Want To Set Your Own Working Hours? Here's How To Convince Your Boss
In our work with client organizations, the desire for flexible working hours almost always comes up. Many people want it. Only a few can actually have it. The vast majority of the workforce is required to be at work from 9-to-5.
Whether or not employees are productive during those hours doesn’t seem to matter. And whether or not they have obligations outside of work (like taking their kids to school) also doesn’t seem to make a difference. But if you do want to be in charge of setting your own hours, here are a few simple tricks to convince your boss to support you.
A vast range of benefits
Before we dive into the convince-your-boss part, it’s good to quickly review the benefits of setting your own working hours. The research says that flexible working hours lead to:
- Increased job and employer satisfaction, resulting in higher commitment;
- Increased employee loyalty and engagement;
- Improved recruiting and retaining of talent;
- Increased productivity;
- Reduced absenteeism and stress levels.
Other potential benefits: flexibility in meeting family needs, reduced commuting time and cost, increased sense of autonomy, and more.
To summarize: there are more than enough reasons to fight for flexible working hours. Here’s how to turn it into a reality.
1. Alleviate concerns
Some fear flexible working hours. Concerns include: “We will never see each other anymore”; “Alignment is impossible”; “Some people will abuse it”; or “Our clients can’t reach us anymore”.
A concern is that employees simply need to be at a specific location at specific times (i.e. stores, restaurants, manufacturing lines, and call centers).
There are always some restrictions—but there is almost always room for improvement. The key is employee involvement in setting the hours. In some workplaces, the managers or ‘company rules’ dictate the hours. In progressive organizations, employees manage the trade-offs.
Giving responsibility to the employee increases their sense of control and promotes more creative solutions. We’ve seen it in governmental organizations, factories, healthcare organizations, and office environments.
In summary, the key first step is to alleviate the concerns as early as possible. While you might not alleviate them all, showing a sincere interest in your colleagues’ concerns is a powerful first step.
2. "What's in it for me?"
Next, make sure you can answer the question “What’s in it for me?” for all those influenced by your flexible hours: your boss, your colleagues, maybe even customers. Use the research findings above as a start. But also figure out what might benefit others in your particular situation.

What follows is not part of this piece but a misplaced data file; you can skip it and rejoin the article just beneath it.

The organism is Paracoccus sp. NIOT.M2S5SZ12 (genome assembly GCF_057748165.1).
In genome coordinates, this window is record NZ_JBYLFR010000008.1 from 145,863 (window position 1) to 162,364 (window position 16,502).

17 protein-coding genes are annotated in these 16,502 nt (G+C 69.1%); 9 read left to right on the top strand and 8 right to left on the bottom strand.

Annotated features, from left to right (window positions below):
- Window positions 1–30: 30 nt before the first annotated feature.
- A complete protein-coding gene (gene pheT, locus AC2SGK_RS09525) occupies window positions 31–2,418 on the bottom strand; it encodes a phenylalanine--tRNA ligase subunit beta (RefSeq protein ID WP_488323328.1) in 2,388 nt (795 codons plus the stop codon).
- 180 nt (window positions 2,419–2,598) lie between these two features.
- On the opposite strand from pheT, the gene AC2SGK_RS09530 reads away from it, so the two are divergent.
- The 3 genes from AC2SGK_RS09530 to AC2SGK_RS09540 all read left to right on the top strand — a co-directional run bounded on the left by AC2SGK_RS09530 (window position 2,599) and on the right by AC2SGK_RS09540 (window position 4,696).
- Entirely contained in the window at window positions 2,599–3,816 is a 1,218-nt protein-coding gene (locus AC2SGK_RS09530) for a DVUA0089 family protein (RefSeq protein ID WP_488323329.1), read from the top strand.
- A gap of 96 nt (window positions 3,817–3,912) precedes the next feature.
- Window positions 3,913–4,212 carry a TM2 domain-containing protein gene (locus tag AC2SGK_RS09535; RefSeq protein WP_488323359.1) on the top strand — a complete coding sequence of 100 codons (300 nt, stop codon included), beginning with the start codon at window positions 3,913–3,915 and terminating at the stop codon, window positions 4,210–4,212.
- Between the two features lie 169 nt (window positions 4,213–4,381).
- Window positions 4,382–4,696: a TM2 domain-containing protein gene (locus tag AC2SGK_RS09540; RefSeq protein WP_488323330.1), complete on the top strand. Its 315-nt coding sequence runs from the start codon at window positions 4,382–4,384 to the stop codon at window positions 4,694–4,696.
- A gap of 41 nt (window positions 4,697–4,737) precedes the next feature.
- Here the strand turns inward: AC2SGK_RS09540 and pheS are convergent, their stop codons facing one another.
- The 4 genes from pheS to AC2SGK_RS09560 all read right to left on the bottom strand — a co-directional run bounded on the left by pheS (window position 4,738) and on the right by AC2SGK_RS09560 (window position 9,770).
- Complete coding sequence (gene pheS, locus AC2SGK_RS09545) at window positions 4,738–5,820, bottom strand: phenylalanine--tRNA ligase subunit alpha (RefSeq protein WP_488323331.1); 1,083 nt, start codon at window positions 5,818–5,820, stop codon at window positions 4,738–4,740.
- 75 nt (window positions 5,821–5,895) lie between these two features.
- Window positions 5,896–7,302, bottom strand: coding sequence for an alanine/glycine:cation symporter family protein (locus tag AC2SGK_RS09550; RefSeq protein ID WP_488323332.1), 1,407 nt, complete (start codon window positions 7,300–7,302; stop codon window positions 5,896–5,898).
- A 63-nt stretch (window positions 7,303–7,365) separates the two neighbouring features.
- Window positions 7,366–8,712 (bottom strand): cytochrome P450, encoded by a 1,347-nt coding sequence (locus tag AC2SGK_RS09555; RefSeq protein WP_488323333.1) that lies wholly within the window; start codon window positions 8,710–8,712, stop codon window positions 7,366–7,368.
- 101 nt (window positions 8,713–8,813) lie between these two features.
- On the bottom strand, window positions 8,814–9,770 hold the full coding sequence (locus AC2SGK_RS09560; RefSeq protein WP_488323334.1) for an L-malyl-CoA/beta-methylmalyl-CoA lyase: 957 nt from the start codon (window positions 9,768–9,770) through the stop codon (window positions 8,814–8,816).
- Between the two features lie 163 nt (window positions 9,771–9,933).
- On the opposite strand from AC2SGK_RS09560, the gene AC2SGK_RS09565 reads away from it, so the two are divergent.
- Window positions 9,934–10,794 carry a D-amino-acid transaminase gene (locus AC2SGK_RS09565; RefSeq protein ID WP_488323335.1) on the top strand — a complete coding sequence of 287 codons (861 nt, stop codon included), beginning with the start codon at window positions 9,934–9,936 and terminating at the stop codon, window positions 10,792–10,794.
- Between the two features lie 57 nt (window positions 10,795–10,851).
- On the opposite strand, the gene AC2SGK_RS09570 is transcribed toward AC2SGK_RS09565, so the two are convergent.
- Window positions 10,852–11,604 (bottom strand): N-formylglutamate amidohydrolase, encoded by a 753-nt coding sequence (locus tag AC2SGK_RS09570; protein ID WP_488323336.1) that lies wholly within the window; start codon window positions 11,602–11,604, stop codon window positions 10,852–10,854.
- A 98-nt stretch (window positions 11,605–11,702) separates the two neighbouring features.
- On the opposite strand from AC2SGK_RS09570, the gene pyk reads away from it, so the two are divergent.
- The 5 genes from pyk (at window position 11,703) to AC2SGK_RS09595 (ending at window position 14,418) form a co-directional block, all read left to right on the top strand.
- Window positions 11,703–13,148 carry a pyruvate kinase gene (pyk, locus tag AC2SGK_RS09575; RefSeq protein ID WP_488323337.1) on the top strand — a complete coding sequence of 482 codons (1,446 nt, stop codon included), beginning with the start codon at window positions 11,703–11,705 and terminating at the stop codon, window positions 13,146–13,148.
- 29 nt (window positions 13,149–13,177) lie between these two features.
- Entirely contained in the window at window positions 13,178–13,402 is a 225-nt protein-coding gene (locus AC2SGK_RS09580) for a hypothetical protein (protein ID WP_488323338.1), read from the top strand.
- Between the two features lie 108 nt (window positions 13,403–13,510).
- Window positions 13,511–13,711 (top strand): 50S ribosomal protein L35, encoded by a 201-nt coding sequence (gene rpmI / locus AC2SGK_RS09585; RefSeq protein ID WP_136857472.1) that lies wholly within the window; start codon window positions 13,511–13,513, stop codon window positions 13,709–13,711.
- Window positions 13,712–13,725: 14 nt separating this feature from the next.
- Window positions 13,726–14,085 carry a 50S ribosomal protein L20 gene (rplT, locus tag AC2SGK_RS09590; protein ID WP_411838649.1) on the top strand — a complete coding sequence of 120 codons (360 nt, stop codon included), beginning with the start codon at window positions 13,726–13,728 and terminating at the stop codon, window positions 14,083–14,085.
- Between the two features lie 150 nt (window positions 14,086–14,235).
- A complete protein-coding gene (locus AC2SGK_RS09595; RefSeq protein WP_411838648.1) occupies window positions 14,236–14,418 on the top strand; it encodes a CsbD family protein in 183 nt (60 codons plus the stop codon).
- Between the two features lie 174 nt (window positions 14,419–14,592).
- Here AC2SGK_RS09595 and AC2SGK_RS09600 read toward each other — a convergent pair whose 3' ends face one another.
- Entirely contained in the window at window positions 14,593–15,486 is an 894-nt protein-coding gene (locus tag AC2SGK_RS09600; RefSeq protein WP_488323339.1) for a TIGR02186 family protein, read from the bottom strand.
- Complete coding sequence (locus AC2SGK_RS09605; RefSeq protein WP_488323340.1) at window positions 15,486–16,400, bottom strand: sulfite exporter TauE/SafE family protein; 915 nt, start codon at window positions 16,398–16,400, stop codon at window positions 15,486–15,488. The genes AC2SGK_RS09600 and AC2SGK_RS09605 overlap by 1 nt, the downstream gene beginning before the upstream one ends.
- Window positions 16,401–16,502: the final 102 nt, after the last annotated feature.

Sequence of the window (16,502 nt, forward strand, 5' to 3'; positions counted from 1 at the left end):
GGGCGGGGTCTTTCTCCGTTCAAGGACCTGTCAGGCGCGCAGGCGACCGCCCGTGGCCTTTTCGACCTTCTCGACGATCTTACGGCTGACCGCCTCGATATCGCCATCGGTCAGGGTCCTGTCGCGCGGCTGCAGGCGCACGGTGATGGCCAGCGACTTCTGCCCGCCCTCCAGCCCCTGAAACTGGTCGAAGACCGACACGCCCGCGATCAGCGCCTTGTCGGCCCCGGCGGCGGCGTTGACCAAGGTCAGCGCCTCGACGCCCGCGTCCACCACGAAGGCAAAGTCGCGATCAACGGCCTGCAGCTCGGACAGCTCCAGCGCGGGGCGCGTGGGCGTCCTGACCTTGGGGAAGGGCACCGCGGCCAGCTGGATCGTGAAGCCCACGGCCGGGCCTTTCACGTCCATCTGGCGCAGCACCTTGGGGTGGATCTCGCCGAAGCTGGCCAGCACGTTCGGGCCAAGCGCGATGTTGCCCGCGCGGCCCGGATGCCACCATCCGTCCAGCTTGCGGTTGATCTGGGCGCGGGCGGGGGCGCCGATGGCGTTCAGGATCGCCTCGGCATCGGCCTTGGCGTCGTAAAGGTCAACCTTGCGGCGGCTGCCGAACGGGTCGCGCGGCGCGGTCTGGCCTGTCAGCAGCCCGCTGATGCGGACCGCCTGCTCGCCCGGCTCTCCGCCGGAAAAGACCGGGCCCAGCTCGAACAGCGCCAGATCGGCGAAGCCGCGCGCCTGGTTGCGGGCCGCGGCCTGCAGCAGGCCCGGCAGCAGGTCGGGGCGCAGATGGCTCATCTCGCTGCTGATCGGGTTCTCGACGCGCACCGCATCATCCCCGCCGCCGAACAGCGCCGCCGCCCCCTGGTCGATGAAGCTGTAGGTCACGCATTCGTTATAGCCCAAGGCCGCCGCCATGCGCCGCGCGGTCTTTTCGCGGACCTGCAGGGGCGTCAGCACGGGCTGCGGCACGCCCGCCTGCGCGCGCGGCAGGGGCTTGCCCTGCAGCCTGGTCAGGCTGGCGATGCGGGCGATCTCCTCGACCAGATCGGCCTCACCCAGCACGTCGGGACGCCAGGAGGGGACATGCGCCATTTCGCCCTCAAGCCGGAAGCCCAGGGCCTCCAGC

3. Focus on results
Another interesting question pops up when discussing flexible working hours: “How do we know if people actually do their job during flexible hours?”. The question to then ask is: “How do you currently know if people actually do their job?”. Often this is enough to make clear there’s no simple measure for this.
We assume that if people are sitting behind their desk, they must be productive. And, as long as they are in the office from 9-to-5, they must be doing their jobs properly. Strange assumptions right? Especially when we know that 24% of the worldwide workforce is actively disengaged (and therefore spending much of their time sabotaging the work of others).
A focus on results is already a powerful way to show your boss you’re serious about this. By agreeing on outcomes, and making commitments, you move the focus away from when and where you work. Inspiration can be drawn from the commitment meetings of K2K Emocionando.
4. "It's just an experiment"
People might be scared of an irreversible change. So make clear that it’s just an experiment. People are more willing to try something new if they know that it can be reversed if problems might occur.
Suggest a trial period of one or two months.
5. Experiment, measure, adapt, repeat
During the experiment, make sure you measure the effects. Are you more productive, happy, in control, or whatever it is you want to achieve? Measuring effects helps you make the case for a permanent change.
Measuring also helps you to discover what is working and what is not. You can then learn and adapt. If some things don’t work well, adjust the experiment and improve upon it. It is unlikely you will find the perfect solution immediately. It takes time, trials, and experimentation to find the solution that works best for you.
A step-by-step revolution
Starting small, and experimenting step-by-step, is a powerful way to change anything—including an entire organization (as we’ve seen at Dutch e-commerce company bol.com). Using the above tricks to convince your boss of flexible working hours might be the crucial first step to even more significant change!
We assume that if people are sitting behind their desk, they are being productive. This is obviously nonsense.
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How are work outcomes affected by the treatment of those who do it? I have been exploring this question for ~50 years. In that time, one comment stuck with me more than any other. It was made in 1998 when I interviewed a group of men in Indianapolis who had redesigned most of the US city’s waste collection and disposal operations. “We are no longer expected to park our brains at the door when we come to work.”